Read the New Abell Report - Costly Delays: Diagnosing and addressing operational delays in Baltimore's nonprofit contracting process

Maryland’s Electricity Opportunity

June 2006 / Community Development, Environment / Abell Reports

How to fix the power breakdown and pave the way to innovation, efficiency, and competitive rates.

Pending rate hikes have focused the attention of Marylanders on electricity. No doubt the increases will burden individuals but they also offer the opportunity for Maryland policymakers to think boldly about the state’s energy future. If regulators and lawmakers focus on creating a more diversified electricity system, one based on innovation and efficiency over the long term, these same policymakers can stimulate immense environmental and economic benefits.

Price increases have prompted many to play the blame game. Baltimore Gas & Electric (BGE) officials blame skyrocketing fuel prices, noting that costs for natural gas, which generates about half the region’s power, have tripled since 1999, and prices for coal and oil have doubled. With rate caps expiring after six years, Maryland consumers soon will feel the full impact of those multiple-year price increases. Some Maryland legislators disparage deregulation, arguing that it didn’t deliver lower costs or competition. Others note that the state’s 1999 deregulation law was flawed because it imposed artificially low rates that prevented competitors from entering the market;, moreover, without competition utilities continued to operate their older, less-efficient, and more-polluting power plants.

The substantial pending increases – 38 percent for Pepco’s suburban-Maryland residential consumers (or an additional $468 annually for residential customers) and a whopping 72 percent for Baltimore Gas & Electric (or an extra $743 yearly) – are changing market rules and political alignments. Competition may now become a market reality as entrepreneurs and independent generators see an opportunity to undercut utility prices. Just after the rate hikes were announced, for instance, Washington Gas Energy Services began offering rates 10 percent below BGE’s.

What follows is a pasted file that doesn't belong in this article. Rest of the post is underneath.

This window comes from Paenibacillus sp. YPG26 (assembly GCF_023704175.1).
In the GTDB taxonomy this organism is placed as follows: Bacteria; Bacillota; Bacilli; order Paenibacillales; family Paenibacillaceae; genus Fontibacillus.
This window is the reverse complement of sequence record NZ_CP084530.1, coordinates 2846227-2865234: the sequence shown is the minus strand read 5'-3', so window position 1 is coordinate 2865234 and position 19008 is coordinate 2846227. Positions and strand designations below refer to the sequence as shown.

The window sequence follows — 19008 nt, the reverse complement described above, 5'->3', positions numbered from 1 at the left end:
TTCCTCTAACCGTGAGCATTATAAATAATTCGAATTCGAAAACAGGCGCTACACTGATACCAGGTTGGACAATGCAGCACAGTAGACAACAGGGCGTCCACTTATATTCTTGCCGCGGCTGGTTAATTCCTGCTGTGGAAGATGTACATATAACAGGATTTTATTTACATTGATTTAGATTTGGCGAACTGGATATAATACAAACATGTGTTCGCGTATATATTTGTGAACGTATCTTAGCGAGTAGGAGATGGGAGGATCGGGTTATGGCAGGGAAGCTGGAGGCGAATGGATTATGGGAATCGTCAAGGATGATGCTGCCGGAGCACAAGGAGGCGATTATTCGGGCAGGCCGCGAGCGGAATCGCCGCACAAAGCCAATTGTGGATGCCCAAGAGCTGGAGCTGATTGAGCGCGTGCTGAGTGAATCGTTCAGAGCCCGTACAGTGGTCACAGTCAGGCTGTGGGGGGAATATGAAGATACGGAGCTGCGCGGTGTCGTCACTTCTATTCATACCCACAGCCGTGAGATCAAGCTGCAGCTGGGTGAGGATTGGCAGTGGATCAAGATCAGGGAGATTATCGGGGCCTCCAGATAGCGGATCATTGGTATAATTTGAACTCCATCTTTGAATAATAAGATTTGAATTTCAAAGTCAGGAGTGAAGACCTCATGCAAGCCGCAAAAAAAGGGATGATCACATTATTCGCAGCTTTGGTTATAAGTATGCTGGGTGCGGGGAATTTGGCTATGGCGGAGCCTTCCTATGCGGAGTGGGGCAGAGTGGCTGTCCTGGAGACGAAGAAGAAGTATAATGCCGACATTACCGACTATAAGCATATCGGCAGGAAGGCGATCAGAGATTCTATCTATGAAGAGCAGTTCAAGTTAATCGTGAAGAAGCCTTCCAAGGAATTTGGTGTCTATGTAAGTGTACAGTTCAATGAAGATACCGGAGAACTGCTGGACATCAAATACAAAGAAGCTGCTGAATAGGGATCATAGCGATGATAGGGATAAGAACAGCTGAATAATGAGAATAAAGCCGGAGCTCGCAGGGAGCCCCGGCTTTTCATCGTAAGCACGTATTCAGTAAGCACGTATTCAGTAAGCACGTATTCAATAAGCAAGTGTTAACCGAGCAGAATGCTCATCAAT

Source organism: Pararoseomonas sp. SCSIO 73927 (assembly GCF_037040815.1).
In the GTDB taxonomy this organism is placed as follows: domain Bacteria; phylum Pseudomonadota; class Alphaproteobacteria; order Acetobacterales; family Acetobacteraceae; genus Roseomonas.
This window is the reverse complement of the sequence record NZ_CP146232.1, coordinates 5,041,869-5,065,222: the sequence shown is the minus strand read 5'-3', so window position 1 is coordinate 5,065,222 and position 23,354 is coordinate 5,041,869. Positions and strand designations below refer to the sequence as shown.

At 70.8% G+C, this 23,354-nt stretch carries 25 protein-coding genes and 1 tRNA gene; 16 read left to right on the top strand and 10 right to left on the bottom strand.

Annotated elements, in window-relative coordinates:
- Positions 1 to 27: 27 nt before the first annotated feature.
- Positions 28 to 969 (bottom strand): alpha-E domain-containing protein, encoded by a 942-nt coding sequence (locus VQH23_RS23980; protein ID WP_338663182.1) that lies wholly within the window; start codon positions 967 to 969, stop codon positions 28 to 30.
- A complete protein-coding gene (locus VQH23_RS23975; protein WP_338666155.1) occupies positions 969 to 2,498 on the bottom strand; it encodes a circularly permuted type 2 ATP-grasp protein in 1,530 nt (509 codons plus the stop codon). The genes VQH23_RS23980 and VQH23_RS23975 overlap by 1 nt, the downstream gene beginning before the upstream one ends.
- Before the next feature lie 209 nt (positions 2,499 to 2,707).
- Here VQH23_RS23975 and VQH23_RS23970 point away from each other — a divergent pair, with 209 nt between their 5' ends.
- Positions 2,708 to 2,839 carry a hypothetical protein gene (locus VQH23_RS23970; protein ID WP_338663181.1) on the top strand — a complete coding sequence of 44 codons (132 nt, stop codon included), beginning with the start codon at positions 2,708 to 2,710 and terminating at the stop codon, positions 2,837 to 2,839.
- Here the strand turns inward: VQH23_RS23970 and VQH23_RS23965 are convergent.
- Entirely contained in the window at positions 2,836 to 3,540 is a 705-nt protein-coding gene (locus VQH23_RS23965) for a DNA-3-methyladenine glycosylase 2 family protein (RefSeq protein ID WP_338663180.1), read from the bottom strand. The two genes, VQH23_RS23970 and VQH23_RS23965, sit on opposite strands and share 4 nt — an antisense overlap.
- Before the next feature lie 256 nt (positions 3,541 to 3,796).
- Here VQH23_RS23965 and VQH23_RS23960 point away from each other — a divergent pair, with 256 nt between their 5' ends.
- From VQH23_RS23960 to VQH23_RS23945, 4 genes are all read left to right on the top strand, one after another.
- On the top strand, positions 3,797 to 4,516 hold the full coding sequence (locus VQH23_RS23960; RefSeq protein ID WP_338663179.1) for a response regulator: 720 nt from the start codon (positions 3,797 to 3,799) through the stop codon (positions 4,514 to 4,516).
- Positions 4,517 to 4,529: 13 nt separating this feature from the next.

Political developments are harder to predict. Lawmakers and Governor Robert L. Ehrlich were unable to reach a deal to spread out the sudden pain of higher rates. Most recent discussions in this election year have been partisan, with a Republican governor blaming Democrats for having passed flawed deregulation legislation in 1999 and with leading Democrats blaming the governor for allowing former industry leaders to regulate state utilities. Baltimore Mayor Martin O’Malley, a Democratic candidate for governor, went so far to as state, “Bob Ehrlich has turned a watchdog agency whose sole purpose was the protection of Maryland families into a lapdog for special interests.”

Few policymakers are looking beyond the rate increases to consider how Maryland could finally advance innovation and efficiency within its electricity sector. In fact, the opportunities are vast. An array of modern technologies can enhance reliability, increase consumer choices, and reduce pollution, yet such advances are blocked by an array of outmoded policies designed over the last century to promote and protect monopolies. Compared to its neighbors, Maryland has been relatively slow in adopting market rules that spur these modern advances. As a result, it has not attracted energy entrepreneurs and their investments. Rather than simply cast blame about today’s higher rates, therefore, the state’s leaders need to confront market barriers and create a more workable, effective power system to better serve Marylanders.